Your urinary system is made up of the kidneys, ureters, bladder and urethra. These parts do several jobs. They filter, store and remove waste from your body. Your kidneys are the filters of your body. Waste products are removed from your blood by the kidneys, creating urine. The urine then moves down through two thin tubes called the ureters. The ureters connect to the bladder, where the urine will collect until it’s time to leave the body. Your bladder is like a storage tank — once the bladder is full, the brain sends a signal that it’s time to urinate. Urine then leaves the bladder when a muscle opens up (sphincter), allowing the urine to flow freely out of the body through the urethra.
When this system is working smoothly, you usually have time to get to a bathroom before needing to urinate and you don’t experience any leakage of urine. Urinary incontinence can happen when these parts don’t operate as they should. This can happen for many different reasons throughout your life.
Many people think that incontinence is a normal part of aging that can’t be helped. While it is true that your risk of incontinence increases as you get older, there are also treatments available to help you manage this condition. Incontinence doesn’t have to disrupt your life and keep you from being active.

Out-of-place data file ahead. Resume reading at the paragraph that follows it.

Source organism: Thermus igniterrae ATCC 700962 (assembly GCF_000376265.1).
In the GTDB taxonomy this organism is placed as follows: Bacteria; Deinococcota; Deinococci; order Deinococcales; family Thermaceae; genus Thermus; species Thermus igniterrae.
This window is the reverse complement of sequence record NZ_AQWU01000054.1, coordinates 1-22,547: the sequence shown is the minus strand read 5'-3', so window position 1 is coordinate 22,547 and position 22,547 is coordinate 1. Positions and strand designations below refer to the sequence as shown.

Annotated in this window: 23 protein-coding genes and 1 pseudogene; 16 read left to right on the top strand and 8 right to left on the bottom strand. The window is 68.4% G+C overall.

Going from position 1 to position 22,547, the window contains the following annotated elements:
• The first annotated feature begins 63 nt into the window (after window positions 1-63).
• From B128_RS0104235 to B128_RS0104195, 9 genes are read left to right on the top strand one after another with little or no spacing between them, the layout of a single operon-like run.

What are the different types of incontinence?
There are several different types of incontinence. These types have different causes, characteristics and triggers for urine leakage. Knowing the type of incontinence is often an important part of the diagnosis and treatment plan for incontinence.
The types of incontinence include:
- Urge incontinence: This type of incontinence is characterized by an intense need to urinate right away. Often, this happens too quickly for you to make it to a toilet and you end up leaking urine. Urge incontinence can be caused by a condition called overactive bladder (OAB). You could have OAB for a variety of reasons like having weak pelvic muscles, nerve damage, an infection, low levels of estrogen after menopause or a heavier body weight. Some medications and beverages like alcohol and caffeine can also cause OAB.
- Stress incontinence: When you leak urine during activities, this is often stress incontinence. In this type of incontinence, your pelvic floor muscles are weak and no longer support your pelvic organs as they should. This muscle weakness means that you’re more likely to accidently leak urine when you move around. For many people, leakage issues happen when they laugh, cough, sneeze, run, jump or lift things. These actions all place pressure on your bladder. Without the support of strong pelvic muscles, you’re more likely to leak urine. Women who have given birth are at a higher risk of having stress incontinence. Men who have had prostate surgery may develop stress incontinence.